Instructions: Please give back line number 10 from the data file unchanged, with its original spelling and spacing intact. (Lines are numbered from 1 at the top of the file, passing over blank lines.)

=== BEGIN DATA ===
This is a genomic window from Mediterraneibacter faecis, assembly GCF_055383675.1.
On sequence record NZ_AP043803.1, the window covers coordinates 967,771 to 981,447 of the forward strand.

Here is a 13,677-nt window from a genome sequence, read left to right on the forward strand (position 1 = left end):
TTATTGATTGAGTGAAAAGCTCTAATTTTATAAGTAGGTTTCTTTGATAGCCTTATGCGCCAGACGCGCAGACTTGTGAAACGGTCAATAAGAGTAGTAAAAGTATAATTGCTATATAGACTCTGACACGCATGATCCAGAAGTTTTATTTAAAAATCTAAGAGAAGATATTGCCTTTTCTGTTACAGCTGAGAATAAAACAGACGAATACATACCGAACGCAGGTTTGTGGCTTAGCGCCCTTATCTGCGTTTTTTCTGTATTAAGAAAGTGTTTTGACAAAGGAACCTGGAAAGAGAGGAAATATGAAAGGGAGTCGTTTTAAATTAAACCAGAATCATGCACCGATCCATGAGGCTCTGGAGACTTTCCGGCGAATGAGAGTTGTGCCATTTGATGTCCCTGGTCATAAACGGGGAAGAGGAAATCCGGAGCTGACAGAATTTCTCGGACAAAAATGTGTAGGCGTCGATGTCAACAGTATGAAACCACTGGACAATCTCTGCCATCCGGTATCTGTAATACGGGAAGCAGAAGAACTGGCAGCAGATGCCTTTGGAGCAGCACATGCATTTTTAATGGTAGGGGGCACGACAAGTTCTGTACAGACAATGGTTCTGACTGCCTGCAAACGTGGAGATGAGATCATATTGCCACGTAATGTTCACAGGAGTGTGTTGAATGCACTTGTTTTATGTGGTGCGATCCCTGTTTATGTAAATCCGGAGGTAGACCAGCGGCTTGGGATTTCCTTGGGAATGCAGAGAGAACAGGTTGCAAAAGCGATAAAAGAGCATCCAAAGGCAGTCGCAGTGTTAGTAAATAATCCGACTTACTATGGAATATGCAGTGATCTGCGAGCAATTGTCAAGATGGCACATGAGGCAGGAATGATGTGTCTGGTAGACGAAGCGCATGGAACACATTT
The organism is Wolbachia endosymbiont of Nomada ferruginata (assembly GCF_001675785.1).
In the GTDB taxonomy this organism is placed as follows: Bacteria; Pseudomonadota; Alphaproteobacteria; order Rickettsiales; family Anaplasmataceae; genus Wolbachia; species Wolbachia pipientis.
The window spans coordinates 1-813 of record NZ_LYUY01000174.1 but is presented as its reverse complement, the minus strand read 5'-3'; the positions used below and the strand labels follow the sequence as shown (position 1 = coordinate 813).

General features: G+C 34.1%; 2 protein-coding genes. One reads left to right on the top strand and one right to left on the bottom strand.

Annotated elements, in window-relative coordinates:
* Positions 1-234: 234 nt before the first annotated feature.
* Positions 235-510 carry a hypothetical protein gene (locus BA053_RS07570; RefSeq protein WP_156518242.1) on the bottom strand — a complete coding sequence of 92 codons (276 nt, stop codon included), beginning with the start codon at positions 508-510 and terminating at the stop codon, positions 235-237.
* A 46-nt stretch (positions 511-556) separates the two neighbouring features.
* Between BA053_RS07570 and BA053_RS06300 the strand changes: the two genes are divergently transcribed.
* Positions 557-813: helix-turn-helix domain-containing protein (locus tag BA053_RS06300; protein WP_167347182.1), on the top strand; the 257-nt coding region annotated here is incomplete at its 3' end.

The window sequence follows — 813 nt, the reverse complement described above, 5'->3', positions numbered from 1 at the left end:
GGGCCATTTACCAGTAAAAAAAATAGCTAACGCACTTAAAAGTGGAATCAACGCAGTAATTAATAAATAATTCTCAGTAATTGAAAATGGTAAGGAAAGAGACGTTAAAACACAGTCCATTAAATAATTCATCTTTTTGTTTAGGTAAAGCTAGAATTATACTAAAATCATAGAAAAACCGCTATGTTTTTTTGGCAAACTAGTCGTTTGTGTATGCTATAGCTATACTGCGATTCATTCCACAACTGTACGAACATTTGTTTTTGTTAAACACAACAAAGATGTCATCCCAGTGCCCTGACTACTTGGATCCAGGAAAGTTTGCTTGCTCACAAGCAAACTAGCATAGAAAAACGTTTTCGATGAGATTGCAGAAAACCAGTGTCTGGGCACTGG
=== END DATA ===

* Positions 1-234: 234 nt before the first annotated feature.